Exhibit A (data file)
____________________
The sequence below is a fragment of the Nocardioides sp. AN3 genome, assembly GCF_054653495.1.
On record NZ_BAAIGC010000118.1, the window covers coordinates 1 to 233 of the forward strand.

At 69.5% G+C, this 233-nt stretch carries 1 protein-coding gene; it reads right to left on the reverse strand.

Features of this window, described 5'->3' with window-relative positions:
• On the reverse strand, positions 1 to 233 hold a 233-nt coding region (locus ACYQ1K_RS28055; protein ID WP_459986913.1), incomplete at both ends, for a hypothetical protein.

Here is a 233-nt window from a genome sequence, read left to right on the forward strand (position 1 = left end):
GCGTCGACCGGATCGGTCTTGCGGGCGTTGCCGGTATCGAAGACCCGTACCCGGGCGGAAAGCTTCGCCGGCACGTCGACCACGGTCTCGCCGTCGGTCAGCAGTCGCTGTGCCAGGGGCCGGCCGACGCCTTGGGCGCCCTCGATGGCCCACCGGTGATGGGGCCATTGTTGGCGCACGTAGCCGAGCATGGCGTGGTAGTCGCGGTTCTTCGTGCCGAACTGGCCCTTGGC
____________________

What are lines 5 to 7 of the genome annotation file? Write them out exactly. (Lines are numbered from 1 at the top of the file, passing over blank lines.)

• On the reverse strand, positions 1 to 233 hold a 233-nt coding region (locus ACYQ1K_RS28055; protein ID WP_459986913.1), incomplete at both ends, for a hypothetical protein.

Here is a 233-nt window from a genome sequence, read left to right on the forward strand (position 1 = left end):
GCGTCGACCGGATCGGTCTTGCGGGCGTTGCCGGTATCGAAGACCCGTACCCGGGCGGAAAGCTTCGCCGGCACGTCGACCACGGTCTCGCCGTCGGTCAGCAGTCGCTGTGCCAGGGGCCGGCCGACGCCTTGGGCGCCCTCGATGGCCCACCGGTGATGGGGCCATTGTTGGCGCACGTAGCCGAGCATGGCGTGGTAGTCGCGGTTCTTCGTGCCGAACTGGCCCTTGGC